There were three seats, only the central of which was occupied. Such a configuration in science fiction would have the first officer and ship’s counsel seated either side of the captain. In the centre seat was a snake and hanging in front of it was a microphone, extended down from the ceiling of the bridge. The captain and the owner of the whispered, rasping voice was a serpent.

I had studied herpetology and I knew snakes. There are roughly 3000 species of ophidians known to live on earth: From the tiny thread snake at around seven inches in length, to the reticulated python, which can reach 30 feet. Snakes can thrive in trees: one can fly; They can climb and burrow, existing above and below ground; They can swim and live in both fresh and salt water. They can be found on all continents except Antarctica. They are reptiles and as such, they have cold blood, but they are adaptable and incredibly efficient hunters and survivors.

Only about 10% of snake species are venomous and of those, only a few pose any threat to man. Not far down any list of the most venomous snakes is the legendary Black Mamba. There are snakes which are more venomous but the black mamba is undoubtedly the most dangerous of all snakes. An untreated bite from one doesn’t so much make you wish that you were dead, as pray that death itself would end. They grow up to 12 feet in length and they are fast. They’re also explosively aggressive. There is a documented case of a black mamba pursuing a bull elephant, biting it and the elephant succumbing to the venom. The black mamba knows no fear. And despite the name, black mambas are not black: They are grey, tending toward the lighter shades. It’s the inside of their mouths which is totally black: a bite which delivers hell. Untreated bites from this species are 100% fatal. The estimated human fatality count from a maximum dose of venom is 42. I was mesmerised by this incredible snake.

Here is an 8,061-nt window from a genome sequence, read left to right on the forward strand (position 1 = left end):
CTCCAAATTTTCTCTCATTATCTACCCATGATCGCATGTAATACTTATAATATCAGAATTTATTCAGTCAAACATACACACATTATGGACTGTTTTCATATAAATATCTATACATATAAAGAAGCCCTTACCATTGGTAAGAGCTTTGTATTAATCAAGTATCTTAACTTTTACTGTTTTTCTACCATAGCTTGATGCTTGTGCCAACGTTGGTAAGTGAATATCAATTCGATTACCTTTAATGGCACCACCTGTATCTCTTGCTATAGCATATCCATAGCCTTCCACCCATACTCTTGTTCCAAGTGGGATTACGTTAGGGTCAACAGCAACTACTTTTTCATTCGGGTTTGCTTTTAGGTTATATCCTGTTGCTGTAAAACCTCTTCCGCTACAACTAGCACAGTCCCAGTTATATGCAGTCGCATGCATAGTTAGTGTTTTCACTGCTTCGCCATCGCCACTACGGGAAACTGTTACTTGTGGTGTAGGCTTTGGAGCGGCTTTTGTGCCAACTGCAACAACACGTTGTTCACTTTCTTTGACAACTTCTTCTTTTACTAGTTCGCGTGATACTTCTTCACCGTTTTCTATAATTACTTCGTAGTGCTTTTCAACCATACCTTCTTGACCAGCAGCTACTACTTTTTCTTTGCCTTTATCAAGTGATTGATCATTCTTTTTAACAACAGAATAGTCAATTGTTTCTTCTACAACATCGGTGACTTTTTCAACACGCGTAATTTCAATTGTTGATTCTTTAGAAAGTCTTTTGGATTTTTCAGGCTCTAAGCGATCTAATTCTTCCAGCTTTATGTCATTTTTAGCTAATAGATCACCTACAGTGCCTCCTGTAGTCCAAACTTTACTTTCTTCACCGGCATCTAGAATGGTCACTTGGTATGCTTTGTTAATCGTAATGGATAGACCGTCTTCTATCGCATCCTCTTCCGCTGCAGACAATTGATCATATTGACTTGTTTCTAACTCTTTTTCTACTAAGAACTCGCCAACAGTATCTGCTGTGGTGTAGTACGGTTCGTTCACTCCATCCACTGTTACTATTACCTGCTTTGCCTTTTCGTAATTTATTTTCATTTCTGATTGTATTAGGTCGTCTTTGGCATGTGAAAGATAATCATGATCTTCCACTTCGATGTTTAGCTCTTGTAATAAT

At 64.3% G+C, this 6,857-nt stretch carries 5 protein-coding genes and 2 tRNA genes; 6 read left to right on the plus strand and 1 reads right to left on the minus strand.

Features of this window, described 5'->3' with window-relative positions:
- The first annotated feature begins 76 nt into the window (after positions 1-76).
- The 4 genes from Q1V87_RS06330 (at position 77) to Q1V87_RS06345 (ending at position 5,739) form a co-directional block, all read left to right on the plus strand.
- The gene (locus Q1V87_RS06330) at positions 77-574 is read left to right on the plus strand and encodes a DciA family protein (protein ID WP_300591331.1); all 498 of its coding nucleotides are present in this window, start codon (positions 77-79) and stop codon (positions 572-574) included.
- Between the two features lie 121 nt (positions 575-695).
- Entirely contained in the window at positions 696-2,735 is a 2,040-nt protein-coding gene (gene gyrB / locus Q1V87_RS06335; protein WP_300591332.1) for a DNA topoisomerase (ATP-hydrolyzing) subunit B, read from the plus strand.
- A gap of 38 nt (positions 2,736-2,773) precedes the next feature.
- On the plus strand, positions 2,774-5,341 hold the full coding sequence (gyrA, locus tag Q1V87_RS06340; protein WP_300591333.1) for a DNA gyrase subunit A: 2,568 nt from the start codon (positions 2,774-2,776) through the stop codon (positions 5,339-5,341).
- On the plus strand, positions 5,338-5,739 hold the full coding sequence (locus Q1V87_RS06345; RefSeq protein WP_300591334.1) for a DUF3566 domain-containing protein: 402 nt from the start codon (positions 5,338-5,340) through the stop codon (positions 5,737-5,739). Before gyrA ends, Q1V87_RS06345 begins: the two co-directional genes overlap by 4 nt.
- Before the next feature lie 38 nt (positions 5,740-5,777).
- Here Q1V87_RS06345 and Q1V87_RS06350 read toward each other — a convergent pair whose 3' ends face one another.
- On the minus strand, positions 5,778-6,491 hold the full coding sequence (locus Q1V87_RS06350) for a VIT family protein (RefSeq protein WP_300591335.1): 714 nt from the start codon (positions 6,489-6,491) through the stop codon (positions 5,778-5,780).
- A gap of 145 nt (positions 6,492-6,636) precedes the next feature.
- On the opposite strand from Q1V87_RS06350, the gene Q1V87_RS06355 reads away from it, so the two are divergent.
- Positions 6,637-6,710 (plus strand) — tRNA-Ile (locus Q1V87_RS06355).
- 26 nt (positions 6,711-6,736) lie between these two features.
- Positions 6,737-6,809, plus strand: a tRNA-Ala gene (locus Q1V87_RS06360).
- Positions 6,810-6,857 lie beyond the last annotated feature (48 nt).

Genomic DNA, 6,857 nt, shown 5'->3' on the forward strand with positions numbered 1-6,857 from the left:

Here, in the central command seat on the bridge of a heavily armed vessel, sat a black mamba. And from the pitch black mouth, came whispered, rasping words into the microphone:

“You stole our plans: You are welcome to them. The plans brought you here. You are not welcome here. You overlooked one thing and it ought to be pretty obvious by now what that was.”

If it wasn’t so worrying, it would have made for a riveting story. We floated over to Dot:

Your plans?” The deep voice again. “It was our plan to find God”

We zoomed in to the upper dome of Dot, where a group of men were gathered around a table. “Name this oversight of which you speak”, one of them continued.

“Well, it wasn’t an oversight as such”, replied the snake. “After all, how can something be overlooked if it’s not even there? You stole the plans for your ship from us. We knew you would, so we moved a few things around and left one crucial thing out. But first, let me be clear about something: You’re on a mission to find God. Does the bible not forbid such a thing?”